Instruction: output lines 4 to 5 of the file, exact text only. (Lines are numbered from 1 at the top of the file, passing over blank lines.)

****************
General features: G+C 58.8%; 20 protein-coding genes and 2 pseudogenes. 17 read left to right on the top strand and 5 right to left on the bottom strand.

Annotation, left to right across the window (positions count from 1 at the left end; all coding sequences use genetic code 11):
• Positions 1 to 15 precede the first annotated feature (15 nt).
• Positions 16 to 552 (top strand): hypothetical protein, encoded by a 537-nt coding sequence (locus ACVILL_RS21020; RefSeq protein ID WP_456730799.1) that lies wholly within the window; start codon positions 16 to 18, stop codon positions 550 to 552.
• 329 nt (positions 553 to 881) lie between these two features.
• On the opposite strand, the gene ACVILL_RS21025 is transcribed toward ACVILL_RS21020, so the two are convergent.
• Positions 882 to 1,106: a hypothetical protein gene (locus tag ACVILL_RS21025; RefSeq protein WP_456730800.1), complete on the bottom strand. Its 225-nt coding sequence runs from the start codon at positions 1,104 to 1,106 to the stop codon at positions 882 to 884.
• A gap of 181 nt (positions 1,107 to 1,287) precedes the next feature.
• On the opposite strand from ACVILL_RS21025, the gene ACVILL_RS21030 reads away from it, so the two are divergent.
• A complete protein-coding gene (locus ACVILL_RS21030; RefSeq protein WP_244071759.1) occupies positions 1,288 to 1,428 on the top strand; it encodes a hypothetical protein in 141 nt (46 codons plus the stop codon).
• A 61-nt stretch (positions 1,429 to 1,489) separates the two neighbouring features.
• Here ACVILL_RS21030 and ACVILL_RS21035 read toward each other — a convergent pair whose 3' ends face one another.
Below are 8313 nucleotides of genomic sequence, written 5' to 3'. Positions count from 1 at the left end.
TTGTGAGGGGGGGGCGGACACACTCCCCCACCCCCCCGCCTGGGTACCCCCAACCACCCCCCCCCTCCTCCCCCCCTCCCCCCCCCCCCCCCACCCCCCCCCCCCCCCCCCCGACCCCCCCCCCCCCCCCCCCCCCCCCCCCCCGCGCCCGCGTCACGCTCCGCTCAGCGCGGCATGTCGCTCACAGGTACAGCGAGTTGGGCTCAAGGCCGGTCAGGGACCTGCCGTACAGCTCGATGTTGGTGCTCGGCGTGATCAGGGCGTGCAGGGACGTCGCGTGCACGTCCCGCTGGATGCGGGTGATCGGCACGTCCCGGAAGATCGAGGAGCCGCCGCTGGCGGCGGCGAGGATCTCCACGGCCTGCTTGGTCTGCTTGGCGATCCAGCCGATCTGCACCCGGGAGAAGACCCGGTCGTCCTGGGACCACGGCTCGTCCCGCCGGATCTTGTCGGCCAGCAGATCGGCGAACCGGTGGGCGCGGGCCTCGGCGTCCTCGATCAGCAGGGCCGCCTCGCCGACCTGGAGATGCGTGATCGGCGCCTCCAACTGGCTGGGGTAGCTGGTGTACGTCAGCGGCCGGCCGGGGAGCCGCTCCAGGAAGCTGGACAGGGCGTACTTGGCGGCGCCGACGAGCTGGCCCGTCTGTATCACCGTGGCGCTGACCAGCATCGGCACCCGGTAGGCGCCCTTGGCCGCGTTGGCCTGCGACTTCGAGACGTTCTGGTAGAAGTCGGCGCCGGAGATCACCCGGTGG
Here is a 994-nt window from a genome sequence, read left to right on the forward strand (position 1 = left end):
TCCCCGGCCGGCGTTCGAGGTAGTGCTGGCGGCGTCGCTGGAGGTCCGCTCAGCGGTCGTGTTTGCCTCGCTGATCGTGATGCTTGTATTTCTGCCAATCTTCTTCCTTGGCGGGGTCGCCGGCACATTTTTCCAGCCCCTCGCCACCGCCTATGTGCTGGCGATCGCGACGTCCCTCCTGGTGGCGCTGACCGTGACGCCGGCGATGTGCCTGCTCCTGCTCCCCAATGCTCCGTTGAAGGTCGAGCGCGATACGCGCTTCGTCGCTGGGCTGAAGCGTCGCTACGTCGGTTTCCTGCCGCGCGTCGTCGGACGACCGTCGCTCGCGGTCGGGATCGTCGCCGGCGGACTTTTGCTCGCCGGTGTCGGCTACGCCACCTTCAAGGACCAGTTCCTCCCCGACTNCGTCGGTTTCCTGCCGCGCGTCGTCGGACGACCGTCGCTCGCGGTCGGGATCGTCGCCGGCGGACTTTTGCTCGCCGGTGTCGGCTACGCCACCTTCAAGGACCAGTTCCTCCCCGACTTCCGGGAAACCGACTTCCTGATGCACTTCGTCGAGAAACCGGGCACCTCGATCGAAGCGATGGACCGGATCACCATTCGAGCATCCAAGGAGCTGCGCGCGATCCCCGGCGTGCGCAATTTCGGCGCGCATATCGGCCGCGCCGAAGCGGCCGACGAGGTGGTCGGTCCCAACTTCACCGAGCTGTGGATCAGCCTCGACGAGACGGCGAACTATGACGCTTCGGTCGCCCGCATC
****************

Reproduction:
• Positions 16 to 552 (top strand): hypothetical protein, encoded by a 537-nt coding sequence (locus ACVILL_RS21020; RefSeq protein ID WP_456730799.1) that lies wholly within the window; start codon positions 16 to 18, stop codon positions 550 to 552.
• 329 nt (positions 553 to 881) lie between these two features.